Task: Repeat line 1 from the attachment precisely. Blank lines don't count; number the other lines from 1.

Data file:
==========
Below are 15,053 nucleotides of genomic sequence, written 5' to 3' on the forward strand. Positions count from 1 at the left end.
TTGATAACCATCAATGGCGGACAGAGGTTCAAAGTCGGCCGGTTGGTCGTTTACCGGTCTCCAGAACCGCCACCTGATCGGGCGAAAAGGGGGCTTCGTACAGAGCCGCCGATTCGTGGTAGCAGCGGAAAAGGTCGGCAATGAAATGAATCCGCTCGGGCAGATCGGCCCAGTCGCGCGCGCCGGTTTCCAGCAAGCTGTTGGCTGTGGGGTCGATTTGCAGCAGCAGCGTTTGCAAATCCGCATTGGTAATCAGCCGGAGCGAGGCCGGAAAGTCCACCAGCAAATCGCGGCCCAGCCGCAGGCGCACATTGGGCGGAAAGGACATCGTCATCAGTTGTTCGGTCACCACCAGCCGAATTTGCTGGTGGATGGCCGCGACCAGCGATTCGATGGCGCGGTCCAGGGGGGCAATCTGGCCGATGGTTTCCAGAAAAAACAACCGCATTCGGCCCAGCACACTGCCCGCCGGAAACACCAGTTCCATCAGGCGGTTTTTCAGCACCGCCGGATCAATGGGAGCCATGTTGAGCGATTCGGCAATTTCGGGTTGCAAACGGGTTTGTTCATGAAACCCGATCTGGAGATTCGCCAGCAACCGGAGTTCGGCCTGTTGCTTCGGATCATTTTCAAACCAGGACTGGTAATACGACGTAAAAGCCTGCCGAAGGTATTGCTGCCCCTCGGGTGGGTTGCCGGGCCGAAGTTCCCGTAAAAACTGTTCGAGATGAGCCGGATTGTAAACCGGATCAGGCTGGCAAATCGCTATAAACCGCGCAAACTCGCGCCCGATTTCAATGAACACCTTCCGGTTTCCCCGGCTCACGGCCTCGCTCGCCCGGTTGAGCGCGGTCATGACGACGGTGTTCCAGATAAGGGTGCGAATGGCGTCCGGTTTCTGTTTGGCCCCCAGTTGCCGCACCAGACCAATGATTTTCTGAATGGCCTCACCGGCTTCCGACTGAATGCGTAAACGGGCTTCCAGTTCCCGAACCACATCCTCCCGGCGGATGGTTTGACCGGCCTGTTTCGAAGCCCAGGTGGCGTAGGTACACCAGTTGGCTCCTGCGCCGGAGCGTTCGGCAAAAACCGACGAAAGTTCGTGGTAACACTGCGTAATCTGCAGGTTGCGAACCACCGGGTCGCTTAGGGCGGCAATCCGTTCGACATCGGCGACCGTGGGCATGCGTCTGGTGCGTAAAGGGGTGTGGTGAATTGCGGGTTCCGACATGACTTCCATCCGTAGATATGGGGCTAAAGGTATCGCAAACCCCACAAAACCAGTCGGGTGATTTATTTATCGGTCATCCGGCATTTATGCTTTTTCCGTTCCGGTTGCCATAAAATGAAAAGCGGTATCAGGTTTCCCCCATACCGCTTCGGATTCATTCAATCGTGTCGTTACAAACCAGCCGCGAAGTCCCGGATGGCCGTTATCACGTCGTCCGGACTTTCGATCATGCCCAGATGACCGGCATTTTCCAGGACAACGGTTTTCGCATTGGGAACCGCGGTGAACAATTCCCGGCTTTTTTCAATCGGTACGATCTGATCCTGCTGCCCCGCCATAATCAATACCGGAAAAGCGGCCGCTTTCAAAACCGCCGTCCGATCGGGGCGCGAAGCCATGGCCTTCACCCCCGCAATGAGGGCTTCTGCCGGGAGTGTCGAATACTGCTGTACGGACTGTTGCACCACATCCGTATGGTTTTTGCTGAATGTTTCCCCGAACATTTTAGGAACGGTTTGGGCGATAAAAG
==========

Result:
Below are 15,053 nucleotides of genomic sequence, written 5' to 3' on the forward strand. Positions count from 1 at the left end.